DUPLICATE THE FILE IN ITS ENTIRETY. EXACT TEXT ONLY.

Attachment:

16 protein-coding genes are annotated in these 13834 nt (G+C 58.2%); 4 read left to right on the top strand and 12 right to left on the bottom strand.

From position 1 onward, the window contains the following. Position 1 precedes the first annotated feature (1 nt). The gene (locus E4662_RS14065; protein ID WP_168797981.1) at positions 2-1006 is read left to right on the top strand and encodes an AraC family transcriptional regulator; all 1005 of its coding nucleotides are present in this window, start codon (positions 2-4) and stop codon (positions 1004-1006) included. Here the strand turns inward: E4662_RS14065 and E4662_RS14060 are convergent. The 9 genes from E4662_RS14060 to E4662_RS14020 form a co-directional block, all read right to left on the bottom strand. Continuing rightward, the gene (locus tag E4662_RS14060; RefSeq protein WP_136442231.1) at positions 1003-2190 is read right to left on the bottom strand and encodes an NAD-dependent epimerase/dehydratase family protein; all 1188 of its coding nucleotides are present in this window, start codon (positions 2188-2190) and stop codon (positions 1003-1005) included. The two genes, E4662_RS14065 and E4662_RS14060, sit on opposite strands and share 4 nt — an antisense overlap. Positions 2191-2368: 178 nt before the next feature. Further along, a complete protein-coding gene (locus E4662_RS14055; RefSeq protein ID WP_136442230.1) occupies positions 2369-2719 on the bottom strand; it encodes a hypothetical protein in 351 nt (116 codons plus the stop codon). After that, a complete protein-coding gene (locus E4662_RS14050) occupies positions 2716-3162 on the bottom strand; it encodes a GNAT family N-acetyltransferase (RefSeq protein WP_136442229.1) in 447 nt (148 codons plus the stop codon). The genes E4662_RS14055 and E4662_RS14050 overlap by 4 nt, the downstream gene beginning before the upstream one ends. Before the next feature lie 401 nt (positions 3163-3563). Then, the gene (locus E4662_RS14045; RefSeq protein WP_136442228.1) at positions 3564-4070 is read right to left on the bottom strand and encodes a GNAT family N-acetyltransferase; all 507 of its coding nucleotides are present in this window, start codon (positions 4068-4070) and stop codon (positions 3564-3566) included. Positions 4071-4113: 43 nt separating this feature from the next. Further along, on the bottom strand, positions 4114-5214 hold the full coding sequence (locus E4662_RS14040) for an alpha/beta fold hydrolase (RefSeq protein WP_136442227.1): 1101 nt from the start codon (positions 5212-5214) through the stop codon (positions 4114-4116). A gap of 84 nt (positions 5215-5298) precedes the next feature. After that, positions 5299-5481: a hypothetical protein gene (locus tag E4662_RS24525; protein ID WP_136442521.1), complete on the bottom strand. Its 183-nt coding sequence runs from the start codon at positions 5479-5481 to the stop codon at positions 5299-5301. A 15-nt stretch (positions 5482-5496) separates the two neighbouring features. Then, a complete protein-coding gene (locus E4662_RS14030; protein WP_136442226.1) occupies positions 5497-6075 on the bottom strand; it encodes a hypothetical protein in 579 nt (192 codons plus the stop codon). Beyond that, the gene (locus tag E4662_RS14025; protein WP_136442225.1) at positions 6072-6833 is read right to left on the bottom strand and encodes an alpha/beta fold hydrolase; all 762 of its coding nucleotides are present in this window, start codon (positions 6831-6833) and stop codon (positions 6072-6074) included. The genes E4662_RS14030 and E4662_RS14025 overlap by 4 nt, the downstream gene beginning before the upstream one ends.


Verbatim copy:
16 protein-coding genes are annotated in these 13834 nt (G+C 58.2%); 4 read left to right on the top strand and 12 right to left on the bottom strand.

From position 1 onward, the window contains the following. Position 1 precedes the first annotated feature (1 nt). The gene (locus E4662_RS14065; protein ID WP_168797981.1) at positions 2-1006 is read left to right on the top strand and encodes an AraC family transcriptional regulator; all 1005 of its coding nucleotides are present in this window, start codon (positions 2-4) and stop codon (positions 1004-1006) included. Here the strand turns inward: E4662_RS14065 and E4662_RS14060 are convergent. The 9 genes from E4662_RS14060 to E4662_RS14020 form a co-directional block, all read right to left on the bottom strand. Continuing rightward, the gene (locus tag E4662_RS14060; RefSeq protein WP_136442231.1) at positions 1003-2190 is read right to left on the bottom strand and encodes an NAD-dependent epimerase/dehydratase family protein; all 1188 of its coding nucleotides are present in this window, start codon (positions 2188-2190) and stop codon (positions 1003-1005) included. The two genes, E4662_RS14065 and E4662_RS14060, sit on opposite strands and share 4 nt — an antisense overlap. Positions 2191-2368: 178 nt before the next feature. Further along, a complete protein-coding gene (locus E4662_RS14055; RefSeq protein ID WP_136442230.1) occupies positions 2369-2719 on the bottom strand; it encodes a hypothetical protein in 351 nt (116 codons plus the stop codon). After that, a complete protein-coding gene (locus E4662_RS14050) occupies positions 2716-3162 on the bottom strand; it encodes a GNAT family N-acetyltransferase (RefSeq protein WP_136442229.1) in 447 nt (148 codons plus the stop codon). The genes E4662_RS14055 and E4662_RS14050 overlap by 4 nt, the downstream gene beginning before the upstream one ends. Before the next feature lie 401 nt (positions 3163-3563). Then, the gene (locus E4662_RS14045; RefSeq protein WP_136442228.1) at positions 3564-4070 is read right to left on the bottom strand and encodes a GNAT family N-acetyltransferase; all 507 of its coding nucleotides are present in this window, start codon (positions 4068-4070) and stop codon (positions 3564-3566) included. Positions 4071-4113: 43 nt separating this feature from the next. Further along, on the bottom strand, positions 4114-5214 hold the full coding sequence (locus E4662_RS14040) for an alpha/beta fold hydrolase (RefSeq protein WP_136442227.1): 1101 nt from the start codon (positions 5212-5214) through the stop codon (positions 4114-4116). A gap of 84 nt (positions 5215-5298) precedes the next feature. After that, positions 5299-5481: a hypothetical protein gene (locus tag E4662_RS24525; protein ID WP_136442521.1), complete on the bottom strand. Its 183-nt coding sequence runs from the start codon at positions 5479-5481 to the stop codon at positions 5299-5301. A 15-nt stretch (positions 5482-5496) separates the two neighbouring features. Then, a complete protein-coding gene (locus E4662_RS14030; protein WP_136442226.1) occupies positions 5497-6075 on the bottom strand; it encodes a hypothetical protein in 579 nt (192 codons plus the stop codon). Beyond that, the gene (locus tag E4662_RS14025; protein WP_136442225.1) at positions 6072-6833 is read right to left on the bottom strand and encodes an alpha/beta fold hydrolase; all 762 of its coding nucleotides are present in this window, start codon (positions 6831-6833) and stop codon (positions 6072-6074) included. The genes E4662_RS14030 and E4662_RS14025 overlap by 4 nt, the downstream gene beginning before the upstream one ends.